Bamise’s fate raises great concern. Ordinarily, in an era where robbery in transit (or ‘one-chance’ in local parlance) inside commercial buses is prevalent across the state, the BRT is widely regarded as a safe mode of transport. The scheme is run under the auspices of the state government by private operators, and thus free from the antics of the notorious road transport unions and miscreants. This incident shatters that sense of safety.
There is enough blame to go round. First, it is inexplicable that the driver of the bus did not call to intimate his office that he was attacked by gunmen. That is standard practice. Instead, he fled. This is irreconcilable and unconvincing.
Second, the BRT operator’s negligence abetted the crime. According to reports, investigators found that the driver left the address he gave to the company a year ago. A BRT driver holds a sensitive position. As such, the operator failed a key test of effectively monitoring its workers. Did he return the bus as and when due? When he parked the bus at the company’s premises, why was he not pulled in for debriefing? The police should unravel all issues.
It is baffling that there are no security guards attached to BRT vehicles. Henceforth, at least one security guard must be attached to every bus. This will also check disorderly passengers.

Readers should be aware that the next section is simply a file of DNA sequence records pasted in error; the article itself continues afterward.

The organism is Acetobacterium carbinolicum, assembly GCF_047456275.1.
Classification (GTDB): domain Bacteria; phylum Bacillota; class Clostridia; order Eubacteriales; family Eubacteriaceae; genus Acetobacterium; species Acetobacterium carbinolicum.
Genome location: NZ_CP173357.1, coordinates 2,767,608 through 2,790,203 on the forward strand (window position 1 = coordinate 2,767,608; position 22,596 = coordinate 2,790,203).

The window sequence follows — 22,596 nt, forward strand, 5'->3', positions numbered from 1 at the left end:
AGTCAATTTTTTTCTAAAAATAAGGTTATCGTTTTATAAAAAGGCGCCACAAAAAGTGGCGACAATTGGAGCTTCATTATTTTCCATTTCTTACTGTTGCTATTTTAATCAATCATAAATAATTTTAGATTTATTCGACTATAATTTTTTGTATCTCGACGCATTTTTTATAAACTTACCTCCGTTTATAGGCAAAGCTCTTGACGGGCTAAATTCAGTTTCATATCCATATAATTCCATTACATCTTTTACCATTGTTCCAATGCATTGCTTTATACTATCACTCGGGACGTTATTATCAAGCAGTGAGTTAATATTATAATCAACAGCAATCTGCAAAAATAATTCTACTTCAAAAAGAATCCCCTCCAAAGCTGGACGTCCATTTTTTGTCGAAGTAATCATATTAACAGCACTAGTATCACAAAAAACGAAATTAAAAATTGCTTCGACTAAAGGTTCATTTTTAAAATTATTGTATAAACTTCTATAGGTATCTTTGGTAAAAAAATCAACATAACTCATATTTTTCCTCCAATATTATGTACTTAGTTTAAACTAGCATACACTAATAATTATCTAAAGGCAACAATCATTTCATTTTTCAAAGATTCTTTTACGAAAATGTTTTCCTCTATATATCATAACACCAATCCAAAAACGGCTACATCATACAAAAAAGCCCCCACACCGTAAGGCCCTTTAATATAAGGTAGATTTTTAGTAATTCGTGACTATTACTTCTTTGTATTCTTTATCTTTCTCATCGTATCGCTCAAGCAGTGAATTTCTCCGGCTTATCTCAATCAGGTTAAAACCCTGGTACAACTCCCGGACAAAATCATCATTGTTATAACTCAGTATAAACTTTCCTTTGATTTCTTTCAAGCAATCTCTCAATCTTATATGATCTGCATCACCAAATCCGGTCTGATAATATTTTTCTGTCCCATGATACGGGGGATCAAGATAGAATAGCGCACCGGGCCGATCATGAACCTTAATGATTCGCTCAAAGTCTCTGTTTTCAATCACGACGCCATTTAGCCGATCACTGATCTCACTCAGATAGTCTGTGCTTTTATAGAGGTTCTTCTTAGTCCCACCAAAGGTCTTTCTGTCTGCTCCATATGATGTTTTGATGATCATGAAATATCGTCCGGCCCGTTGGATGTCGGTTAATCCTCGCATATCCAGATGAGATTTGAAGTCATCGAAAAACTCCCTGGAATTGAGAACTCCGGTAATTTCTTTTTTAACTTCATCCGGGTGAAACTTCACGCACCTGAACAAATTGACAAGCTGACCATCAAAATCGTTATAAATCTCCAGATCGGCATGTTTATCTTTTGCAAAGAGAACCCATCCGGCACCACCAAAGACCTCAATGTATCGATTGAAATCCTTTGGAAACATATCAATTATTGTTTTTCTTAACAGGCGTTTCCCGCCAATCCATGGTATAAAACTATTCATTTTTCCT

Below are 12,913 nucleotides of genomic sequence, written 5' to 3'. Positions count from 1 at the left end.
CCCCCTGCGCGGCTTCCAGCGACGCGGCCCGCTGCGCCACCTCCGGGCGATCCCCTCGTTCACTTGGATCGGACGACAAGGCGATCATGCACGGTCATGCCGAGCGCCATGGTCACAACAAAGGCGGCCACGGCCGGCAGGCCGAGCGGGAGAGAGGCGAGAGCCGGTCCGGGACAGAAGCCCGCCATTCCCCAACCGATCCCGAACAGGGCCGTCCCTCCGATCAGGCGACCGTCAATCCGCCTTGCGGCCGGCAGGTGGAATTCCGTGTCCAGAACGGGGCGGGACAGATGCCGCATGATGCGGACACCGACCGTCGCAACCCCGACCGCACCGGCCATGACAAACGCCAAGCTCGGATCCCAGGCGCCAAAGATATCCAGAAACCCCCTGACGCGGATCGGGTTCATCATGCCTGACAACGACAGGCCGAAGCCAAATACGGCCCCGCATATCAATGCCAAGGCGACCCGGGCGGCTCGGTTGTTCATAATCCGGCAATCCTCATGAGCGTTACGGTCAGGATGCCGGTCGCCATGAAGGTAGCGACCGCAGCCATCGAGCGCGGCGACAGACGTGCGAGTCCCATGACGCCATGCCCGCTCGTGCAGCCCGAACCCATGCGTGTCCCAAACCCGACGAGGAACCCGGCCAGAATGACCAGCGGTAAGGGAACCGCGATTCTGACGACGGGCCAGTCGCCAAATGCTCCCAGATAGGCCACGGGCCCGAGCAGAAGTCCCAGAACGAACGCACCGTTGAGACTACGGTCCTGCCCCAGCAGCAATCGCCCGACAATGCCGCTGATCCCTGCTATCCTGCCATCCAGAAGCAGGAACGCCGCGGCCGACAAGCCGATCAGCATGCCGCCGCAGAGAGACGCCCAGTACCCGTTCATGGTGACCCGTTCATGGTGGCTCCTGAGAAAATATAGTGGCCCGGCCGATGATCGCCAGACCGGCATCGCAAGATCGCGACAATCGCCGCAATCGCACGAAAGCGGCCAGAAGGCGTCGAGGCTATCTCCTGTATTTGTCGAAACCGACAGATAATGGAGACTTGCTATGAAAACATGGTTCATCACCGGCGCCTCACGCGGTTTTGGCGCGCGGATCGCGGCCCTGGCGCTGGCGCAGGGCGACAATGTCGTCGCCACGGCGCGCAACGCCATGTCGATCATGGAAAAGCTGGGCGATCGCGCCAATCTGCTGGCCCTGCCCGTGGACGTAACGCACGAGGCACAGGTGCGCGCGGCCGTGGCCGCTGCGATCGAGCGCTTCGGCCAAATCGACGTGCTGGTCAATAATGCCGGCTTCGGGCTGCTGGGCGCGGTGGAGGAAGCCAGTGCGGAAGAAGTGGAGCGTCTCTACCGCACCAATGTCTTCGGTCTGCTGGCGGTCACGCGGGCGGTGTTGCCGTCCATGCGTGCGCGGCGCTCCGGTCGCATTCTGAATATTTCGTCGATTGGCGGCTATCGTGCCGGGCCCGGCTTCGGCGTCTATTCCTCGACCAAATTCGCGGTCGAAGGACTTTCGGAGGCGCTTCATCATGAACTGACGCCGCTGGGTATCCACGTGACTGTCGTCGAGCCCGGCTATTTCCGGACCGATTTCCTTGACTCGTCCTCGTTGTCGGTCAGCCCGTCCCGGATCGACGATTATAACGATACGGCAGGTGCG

Third, the Lagos State Government dropped the ball. As the regulator, it was slack in its monitoring roles. The operators had too much room to operate without effective oversight.
Fourth, it took the police too long to intervene. Elsewhere, the police would have initiated rapid intervention using the WhatsApp voice notes exchanged between Bamise and Omolara to pursue Bamise’s killers. In Nigeria, the police wait for about 48 hours to declare a person missing. This is archaic in a modern world where technology can aid the detection of crime. Today’s kidnappers and murderers need only a few hours to snatch, rape, rob, murder, and dismember their victims. They need less than one hour to disappear with their captives into the forests. Scores of such victims are still in captivity across the country. The rule should be changed.